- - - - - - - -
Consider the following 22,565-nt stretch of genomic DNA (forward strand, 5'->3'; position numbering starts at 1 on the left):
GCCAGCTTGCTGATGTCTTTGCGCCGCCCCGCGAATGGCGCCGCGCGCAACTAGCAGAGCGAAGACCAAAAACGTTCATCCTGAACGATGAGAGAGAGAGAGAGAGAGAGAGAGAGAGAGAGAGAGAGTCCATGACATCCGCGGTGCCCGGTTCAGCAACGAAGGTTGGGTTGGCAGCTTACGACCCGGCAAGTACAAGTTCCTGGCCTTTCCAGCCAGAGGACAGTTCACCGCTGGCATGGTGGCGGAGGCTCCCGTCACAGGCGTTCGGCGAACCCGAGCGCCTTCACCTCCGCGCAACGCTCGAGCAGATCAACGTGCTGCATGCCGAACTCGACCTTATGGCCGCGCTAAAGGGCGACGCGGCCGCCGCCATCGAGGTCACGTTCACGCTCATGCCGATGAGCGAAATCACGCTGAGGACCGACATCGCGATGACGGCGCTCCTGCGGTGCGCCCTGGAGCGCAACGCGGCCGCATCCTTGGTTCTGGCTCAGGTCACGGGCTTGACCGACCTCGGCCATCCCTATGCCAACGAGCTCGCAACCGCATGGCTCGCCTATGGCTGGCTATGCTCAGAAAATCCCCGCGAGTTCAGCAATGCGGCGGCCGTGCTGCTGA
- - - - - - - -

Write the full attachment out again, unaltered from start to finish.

Consider the following 22,565-nt stretch of genomic DNA (forward strand, 5'->3'; position numbering starts at 1 on the left):
GCCAGCTTGCTGATGTCTTTGCGCCGCCCCGCGAATGGCGCCGCGCGCAACTAGCAGAGCGAAGACCAAAAACGTTCATCCTGAACGATGAGAGAGAGAGAGAGAGAGAGAGAGAGAGAGAGAGAGAGTCCATGACATCCGCGGTGCCCGGTTCAGCAACGAAGGTTGGGTTGGCAGCTTACGACCCGGCAAGTACAAGTTCCTGGCCTTTCCAGCCAGAGGACAGTTCACCGCTGGCATGGTGGCGGAGGCTCCCGTCACAGGCGTTCGGCGAACCCGAGCGCCTTCACCTCCGCGCAACGCTCGAGCAGATCAACGTGCTGCATGCCGAACTCGACCTTATGGCCGCGCTAAAGGGCGACGCGGCCGCCGCCATCGAGGTCACGTTCACGCTCATGCCGATGAGCGAAATCACGCTGAGGACCGACATCGCGATGACGGCGCTCCTGCGGTGCGCCCTGGAGCGCAACGCGGCCGCATCCTTGGTTCTGGCTCAGGTCACGGGCTTGACCGACCTCGGCCATCCCTATGCCAACGAGCTCGCAACCGCATGGCTCGCCTATGGCTGGCTATGCTCAGAAAATCCCCGCGAGTTCAGCAATGCGGCGGCCGTGCTGCTGA